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Toyota: Not all DTCs trigger dash lights; scan after all collisions affecting electrical systems

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Business Practices | Education | Repair Operations | Technology

Stressing that not every trouble code will throw a dashboard light, Toyota has demanded scans after all collisions which might have affected an electrical system.

Toyota’s July 2016 CRIB Bulletin 2016-191, a copy of which was provided by Collision Diagnostic Services on Thursday, was the latest OEM position statement urging shops to scan vehicles for DTCs — and not just rely on the idiot lights.

FCA, Nissan and Honda all earlier this summer stressed the need for scanning before and after all or nearly all collision repairs.

Not all DTCs illuminate a MIL (Malfunction Indicator Light),” Toyota wrote. (Emphasis Toyota’s.)

Toyota also “strongly recommends” shops to run a “Health Check” scan before and after every repair.

“Considering the fact that a capable scan tool is the only way to identify some DTCs, Toyota requires that repairers perform a “Health Check” diagnostic scan if a vehicle has sustained damage as a result of a collision that may affect electrical systems,” Toyota wrote. “Additionally, Toyota strongly recommends that repairers perform a “Health Check” diagnostic scan before and after every repair to identify and document DTCs.”

The OEM provided this example of trouble codes MIA from the MILs:

Toyota provided this example of diagnostic trouble codes not indicated by dashboard lights. (Provided by Toyota)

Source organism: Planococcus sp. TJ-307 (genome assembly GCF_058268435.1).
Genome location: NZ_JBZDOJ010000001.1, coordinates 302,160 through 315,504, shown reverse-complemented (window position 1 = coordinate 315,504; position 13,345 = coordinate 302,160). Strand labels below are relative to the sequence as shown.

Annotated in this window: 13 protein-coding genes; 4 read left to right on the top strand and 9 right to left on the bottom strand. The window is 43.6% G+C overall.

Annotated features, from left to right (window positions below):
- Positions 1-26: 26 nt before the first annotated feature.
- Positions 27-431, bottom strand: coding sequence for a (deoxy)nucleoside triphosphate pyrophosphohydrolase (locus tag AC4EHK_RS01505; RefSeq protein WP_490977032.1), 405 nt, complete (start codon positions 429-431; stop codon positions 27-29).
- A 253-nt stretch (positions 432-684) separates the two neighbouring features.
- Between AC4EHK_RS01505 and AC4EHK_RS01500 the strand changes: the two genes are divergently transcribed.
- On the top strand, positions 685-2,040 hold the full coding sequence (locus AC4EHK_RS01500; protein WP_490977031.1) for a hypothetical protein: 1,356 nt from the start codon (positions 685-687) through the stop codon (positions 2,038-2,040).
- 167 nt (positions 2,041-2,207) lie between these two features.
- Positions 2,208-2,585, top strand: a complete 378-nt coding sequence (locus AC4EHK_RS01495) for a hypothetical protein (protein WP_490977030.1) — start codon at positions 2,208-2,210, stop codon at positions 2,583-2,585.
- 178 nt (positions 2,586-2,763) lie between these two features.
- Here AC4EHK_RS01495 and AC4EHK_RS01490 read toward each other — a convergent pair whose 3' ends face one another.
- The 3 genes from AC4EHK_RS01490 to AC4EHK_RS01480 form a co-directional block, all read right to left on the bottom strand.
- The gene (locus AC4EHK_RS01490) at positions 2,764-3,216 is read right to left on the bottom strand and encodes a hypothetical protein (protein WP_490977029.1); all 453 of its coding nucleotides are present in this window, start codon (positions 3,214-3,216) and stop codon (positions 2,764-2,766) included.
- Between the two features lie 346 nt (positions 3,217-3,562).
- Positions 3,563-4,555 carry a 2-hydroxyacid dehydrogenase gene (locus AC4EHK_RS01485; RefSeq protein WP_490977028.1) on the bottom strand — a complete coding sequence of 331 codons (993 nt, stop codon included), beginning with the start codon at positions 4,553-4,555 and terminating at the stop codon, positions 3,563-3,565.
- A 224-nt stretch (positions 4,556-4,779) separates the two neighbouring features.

Pre- and post-scans — despite being another two line items on an estimate — could also head off unexpected supplements and bring-backs down the road.

“If DTCs are identified pre-repair, then they can be considered to create a complete vehicle damage analysis report,” Toyota wrote. “If DTCs are identified post-repair, then they can be diagnosed and addressed before returning a vehicle to the customer.”

Toyota already requires passenger-airbag sensor zero-point calibration after every collision.

The OEM recommended its official Techstream and Techstream Lite as options for finding every code. It cautioned that anyone using an aftermarket scan tool should “check with the manufacturer to ensure that their equipment can retrieve History, Pending and Current DTCs as well as ‘Time Stamp’ their occurrence on all Toyota vehicles.”

All four OEMs will participate in a panel discussing scans at the upcoming NACE, and a CDS representative will also discuss the related issue of calibration at the SCRS open board meeting that week. Learn more about both events here.

Stressing that not every trouble code will throw a dashboard light, Toyota has demanded scans after all collisions which might have affected an electrical system. (Provided by Toyota)

More information:

CRIB 191: “Scanning for Electrical System Faults”

Toyota, July 2016

Toyota Collision Repair & Refinishing Training site

Images:

The dashboard of a 2016 Toyota RAV4 SE with malfunction lights illuminated is shown. (Provided by Toyota)

Toyota provided this example of diagnostic trouble codes not indicated by dashboard lights. (Provided by Toyota)

Stressing that not every trouble code will throw a dashboard light, Toyota has demanded scans after all collisions which might have affected an electrical system. (Provided by Toyota)